Title: Microecosystem of yak rumen on the Qinghai-Tibetan Plateau is stable and is unaffected by soil or grass microbiota
Authors: Qingshan Fan, Kaili Xie, Xiongxiong Cui, Guangyun Zhang, Haozhe Zheng, Shenghua Chang, Fujiang Hou*
Journal: Environmental Microbiology
Impact factor: 5.476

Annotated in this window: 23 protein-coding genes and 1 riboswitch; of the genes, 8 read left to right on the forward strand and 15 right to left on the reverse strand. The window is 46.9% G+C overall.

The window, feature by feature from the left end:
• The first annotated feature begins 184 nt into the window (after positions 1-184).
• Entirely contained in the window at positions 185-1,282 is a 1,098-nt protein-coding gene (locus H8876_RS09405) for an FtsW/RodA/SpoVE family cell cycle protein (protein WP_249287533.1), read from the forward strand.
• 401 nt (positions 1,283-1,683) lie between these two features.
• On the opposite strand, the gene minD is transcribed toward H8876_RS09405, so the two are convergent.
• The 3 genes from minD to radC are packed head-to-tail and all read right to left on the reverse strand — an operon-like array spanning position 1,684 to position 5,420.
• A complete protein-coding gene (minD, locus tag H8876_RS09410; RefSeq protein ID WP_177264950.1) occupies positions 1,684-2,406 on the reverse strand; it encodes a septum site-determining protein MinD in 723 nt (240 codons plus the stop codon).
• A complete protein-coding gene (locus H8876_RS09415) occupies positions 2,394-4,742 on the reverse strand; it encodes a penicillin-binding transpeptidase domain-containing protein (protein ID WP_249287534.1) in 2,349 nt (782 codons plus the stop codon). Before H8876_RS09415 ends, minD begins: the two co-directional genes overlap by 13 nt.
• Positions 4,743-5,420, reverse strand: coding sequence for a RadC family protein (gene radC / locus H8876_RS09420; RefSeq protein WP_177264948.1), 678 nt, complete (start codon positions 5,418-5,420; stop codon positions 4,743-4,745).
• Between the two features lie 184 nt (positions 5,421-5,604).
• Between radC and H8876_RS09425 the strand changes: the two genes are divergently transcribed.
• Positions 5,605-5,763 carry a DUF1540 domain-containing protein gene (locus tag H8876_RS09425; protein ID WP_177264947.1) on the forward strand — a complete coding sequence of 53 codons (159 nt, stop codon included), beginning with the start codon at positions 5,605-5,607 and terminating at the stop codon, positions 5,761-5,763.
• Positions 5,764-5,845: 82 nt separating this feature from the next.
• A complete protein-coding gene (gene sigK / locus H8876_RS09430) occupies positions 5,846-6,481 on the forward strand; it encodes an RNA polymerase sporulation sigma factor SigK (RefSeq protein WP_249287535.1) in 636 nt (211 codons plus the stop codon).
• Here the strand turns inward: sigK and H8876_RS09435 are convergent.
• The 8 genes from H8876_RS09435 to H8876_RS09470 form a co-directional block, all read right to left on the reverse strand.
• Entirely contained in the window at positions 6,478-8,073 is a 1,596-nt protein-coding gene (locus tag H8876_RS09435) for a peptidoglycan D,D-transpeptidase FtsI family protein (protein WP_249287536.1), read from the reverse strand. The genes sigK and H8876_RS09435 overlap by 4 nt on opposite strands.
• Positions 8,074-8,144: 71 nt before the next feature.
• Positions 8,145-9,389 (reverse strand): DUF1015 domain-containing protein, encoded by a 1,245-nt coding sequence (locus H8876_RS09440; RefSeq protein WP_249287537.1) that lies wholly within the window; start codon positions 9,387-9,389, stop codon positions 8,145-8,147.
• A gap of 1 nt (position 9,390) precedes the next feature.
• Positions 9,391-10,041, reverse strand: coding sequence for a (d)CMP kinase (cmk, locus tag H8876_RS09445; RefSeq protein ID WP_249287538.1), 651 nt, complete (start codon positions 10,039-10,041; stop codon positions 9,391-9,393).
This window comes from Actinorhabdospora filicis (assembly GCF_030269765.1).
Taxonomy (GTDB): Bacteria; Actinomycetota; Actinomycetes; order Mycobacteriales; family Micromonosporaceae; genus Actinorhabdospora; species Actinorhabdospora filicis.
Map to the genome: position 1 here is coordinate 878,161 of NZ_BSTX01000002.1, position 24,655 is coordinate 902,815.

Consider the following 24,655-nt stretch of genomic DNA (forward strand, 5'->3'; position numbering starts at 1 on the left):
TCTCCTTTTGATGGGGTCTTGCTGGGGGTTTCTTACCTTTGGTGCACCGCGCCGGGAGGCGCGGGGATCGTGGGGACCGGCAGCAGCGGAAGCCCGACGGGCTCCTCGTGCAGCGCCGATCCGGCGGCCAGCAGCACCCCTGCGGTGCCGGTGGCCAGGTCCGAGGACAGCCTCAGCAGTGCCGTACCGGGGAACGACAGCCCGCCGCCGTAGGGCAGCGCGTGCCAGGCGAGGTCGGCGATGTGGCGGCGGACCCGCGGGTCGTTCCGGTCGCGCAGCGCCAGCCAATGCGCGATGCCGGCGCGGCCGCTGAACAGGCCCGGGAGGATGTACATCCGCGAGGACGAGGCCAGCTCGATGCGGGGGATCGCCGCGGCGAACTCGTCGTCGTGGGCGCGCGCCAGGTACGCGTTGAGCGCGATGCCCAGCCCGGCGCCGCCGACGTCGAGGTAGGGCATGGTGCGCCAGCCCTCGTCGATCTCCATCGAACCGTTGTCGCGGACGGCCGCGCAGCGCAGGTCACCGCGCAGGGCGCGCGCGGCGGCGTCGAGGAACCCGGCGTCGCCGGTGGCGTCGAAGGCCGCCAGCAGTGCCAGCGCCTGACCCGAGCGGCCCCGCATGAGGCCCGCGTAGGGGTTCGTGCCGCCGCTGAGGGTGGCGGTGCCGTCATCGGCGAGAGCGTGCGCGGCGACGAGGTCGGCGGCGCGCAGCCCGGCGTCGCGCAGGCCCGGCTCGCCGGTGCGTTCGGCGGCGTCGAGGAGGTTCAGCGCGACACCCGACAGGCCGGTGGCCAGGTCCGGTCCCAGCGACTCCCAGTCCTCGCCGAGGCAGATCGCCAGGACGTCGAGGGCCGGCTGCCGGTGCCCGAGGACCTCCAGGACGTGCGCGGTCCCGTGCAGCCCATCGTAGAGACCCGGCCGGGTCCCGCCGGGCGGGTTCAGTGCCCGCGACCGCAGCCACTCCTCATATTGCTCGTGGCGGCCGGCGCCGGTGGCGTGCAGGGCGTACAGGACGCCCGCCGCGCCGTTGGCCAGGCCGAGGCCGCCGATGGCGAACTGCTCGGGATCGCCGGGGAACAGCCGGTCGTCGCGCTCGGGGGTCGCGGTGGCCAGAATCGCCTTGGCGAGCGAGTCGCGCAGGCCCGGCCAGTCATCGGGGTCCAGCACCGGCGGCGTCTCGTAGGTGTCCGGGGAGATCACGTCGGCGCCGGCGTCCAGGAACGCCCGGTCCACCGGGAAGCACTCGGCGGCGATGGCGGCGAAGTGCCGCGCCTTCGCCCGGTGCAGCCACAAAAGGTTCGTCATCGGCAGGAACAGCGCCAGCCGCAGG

Abstract: The rumen of livestock grazing on the Qinghai-Tibetan Plateau (QTP) acts as a transfer station for the circulation of soil, grass, faecal mineral elements and nutrients. Whether the microorganisms from the soil and grass could circulate through livestock rumen and excreted faeces. We studied the structural composition and interactive networks of microbiomes (bacteria and fungi) in soil, grass, and grazing yaks (rumen and faeces) on the QTP by using 16S rRNA gene and internally transcribed spacer (ITS) sequencing technology and to calculate the contribution rate of microorganisms from one habitat to another habitat using SourceTracker analysis. The meta-co-occurrence network revealed that soil, grass, rumen, and faeces comprise four independent habitats. The bacterial and fungal composition was significantly different in these four habitats. Soil microbiota showed the highest alpha diversity and microbial network complexity. Rumen microbiota demonstrated the highest microbial network stability and synergy, while grass endophytes showed the lowest microbial network complexity, stability, and synergy. According to the SourceTracker model, grass contributes 0.02% to the rumen microbes of yaks, while soil microorganisms do not circulate in the rumen. The soil and grass microbiota originating from faeces were 4.5% and 1.2%, respectively. The contribution of soil to grass was found to be 1.1%. Overall, the rumen microbiota of yaks is relatively stable and is only minimally influenced by the microbiota inhabiting the environment under natural grazing conditions. However, the contribution of yaks to soil and grass microbiota is relatively high when compared with the contribution of soil and grass to yaks microbiota.
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